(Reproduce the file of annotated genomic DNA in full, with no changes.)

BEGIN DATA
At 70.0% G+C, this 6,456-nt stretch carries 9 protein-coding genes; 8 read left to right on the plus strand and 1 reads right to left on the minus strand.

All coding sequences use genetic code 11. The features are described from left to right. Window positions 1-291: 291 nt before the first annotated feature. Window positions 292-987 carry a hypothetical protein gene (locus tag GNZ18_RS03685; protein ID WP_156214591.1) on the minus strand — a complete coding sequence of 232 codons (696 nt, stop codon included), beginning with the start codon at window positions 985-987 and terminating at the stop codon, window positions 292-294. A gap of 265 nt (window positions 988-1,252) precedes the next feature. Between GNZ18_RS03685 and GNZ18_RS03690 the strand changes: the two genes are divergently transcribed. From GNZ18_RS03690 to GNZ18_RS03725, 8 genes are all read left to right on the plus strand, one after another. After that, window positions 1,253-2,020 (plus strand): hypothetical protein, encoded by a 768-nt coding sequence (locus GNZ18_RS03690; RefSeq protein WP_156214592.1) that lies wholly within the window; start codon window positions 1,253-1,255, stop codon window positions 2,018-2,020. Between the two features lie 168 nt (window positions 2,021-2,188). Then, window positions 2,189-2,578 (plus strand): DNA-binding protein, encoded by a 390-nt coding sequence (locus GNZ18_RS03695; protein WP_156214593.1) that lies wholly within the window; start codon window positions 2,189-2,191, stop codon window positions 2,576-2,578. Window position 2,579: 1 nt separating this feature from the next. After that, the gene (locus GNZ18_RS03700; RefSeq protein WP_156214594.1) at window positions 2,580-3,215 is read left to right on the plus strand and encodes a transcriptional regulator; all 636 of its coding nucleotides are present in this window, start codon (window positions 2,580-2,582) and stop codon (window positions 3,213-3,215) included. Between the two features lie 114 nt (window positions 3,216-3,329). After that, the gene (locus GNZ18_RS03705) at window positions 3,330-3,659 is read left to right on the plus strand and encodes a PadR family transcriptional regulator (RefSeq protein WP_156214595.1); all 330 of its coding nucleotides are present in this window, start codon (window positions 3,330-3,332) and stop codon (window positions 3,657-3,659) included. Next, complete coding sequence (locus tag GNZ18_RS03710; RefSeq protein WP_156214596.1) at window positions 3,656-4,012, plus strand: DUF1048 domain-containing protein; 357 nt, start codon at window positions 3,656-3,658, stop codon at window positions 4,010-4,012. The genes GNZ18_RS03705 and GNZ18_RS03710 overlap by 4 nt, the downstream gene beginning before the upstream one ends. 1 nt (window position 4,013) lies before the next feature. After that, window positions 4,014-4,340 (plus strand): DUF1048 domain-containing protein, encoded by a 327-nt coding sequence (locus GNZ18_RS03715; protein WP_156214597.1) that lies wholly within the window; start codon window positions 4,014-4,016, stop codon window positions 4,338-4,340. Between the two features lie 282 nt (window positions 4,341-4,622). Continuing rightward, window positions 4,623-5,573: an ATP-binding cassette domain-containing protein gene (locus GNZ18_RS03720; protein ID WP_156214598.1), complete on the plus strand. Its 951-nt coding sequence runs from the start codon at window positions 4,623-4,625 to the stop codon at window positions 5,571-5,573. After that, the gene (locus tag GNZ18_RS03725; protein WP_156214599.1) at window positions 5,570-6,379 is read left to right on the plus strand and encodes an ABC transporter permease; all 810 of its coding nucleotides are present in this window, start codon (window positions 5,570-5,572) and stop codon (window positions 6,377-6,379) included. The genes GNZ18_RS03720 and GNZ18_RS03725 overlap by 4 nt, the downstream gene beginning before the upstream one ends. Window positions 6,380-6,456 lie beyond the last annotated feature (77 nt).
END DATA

At 70.0% G+C, this 6,456-nt stretch carries 9 protein-coding genes; 8 read left to right on the plus strand and 1 reads right to left on the minus strand.

All coding sequences use genetic code 11. The features are described from left to right. Window positions 1-291: 291 nt before the first annotated feature. Window positions 292-987 carry a hypothetical protein gene (locus tag GNZ18_RS03685; protein ID WP_156214591.1) on the minus strand — a complete coding sequence of 232 codons (696 nt, stop codon included), beginning with the start codon at window positions 985-987 and terminating at the stop codon, window positions 292-294. A gap of 265 nt (window positions 988-1,252) precedes the next feature. Between GNZ18_RS03685 and GNZ18_RS03690 the strand changes: the two genes are divergently transcribed. From GNZ18_RS03690 to GNZ18_RS03725, 8 genes are all read left to right on the plus strand, one after another. After that, window positions 1,253-2,020 (plus strand): hypothetical protein, encoded by a 768-nt coding sequence (locus GNZ18_RS03690; RefSeq protein WP_156214592.1) that lies wholly within the window; start codon window positions 1,253-1,255, stop codon window positions 2,018-2,020. Between the two features lie 168 nt (window positions 2,021-2,188). Then, window positions 2,189-2,578 (plus strand): DNA-binding protein, encoded by a 390-nt coding sequence (locus GNZ18_RS03695; protein WP_156214593.1) that lies wholly within the window; start codon window positions 2,189-2,191, stop codon window positions 2,576-2,578. Window position 2,579: 1 nt separating this feature from the next. After that, the gene (locus GNZ18_RS03700; RefSeq protein WP_156214594.1) at window positions 2,580-3,215 is read left to right on the plus strand and encodes a transcriptional regulator; all 636 of its coding nucleotides are present in this window, start codon (window positions 2,580-2,582) and stop codon (window positions 3,213-3,215) included. Between the two features lie 114 nt (window positions 3,216-3,329). After that, the gene (locus GNZ18_RS03705) at window positions 3,330-3,659 is read left to right on the plus strand and encodes a PadR family transcriptional regulator (RefSeq protein WP_156214595.1); all 330 of its coding nucleotides are present in this window, start codon (window positions 3,330-3,332) and stop codon (window positions 3,657-3,659) included. Next, complete coding sequence (locus tag GNZ18_RS03710; RefSeq protein WP_156214596.1) at window positions 3,656-4,012, plus strand: DUF1048 domain-containing protein; 357 nt, start codon at window positions 3,656-3,658, stop codon at window positions 4,010-4,012. The genes GNZ18_RS03705 and GNZ18_RS03710 overlap by 4 nt, the downstream gene beginning before the upstream one ends. 1 nt (window position 4,013) lies before the next feature. After that, window positions 4,014-4,340 (plus strand): DUF1048 domain-containing protein, encoded by a 327-nt coding sequence (locus GNZ18_RS03715; protein WP_156214597.1) that lies wholly within the window; start codon window positions 4,014-4,016, stop codon window positions 4,338-4,340. Between the two features lie 282 nt (window positions 4,341-4,622). Continuing rightward, window positions 4,623-5,573: an ATP-binding cassette domain-containing protein gene (locus GNZ18_RS03720; protein ID WP_156214598.1), complete on the plus strand. Its 951-nt coding sequence runs from the start codon at window positions 4,623-4,625 to the stop codon at window positions 5,571-5,573. After that, the gene (locus tag GNZ18_RS03725; protein WP_156214599.1) at window positions 5,570-6,379 is read left to right on the plus strand and encodes an ABC transporter permease; all 810 of its coding nucleotides are present in this window, start codon (window positions 5,570-5,572) and stop codon (window positions 6,377-6,379) included. The genes GNZ18_RS03720 and GNZ18_RS03725 overlap by 4 nt, the downstream gene beginning before the upstream one ends. Window positions 6,380-6,456 lie beyond the last annotated feature (77 nt).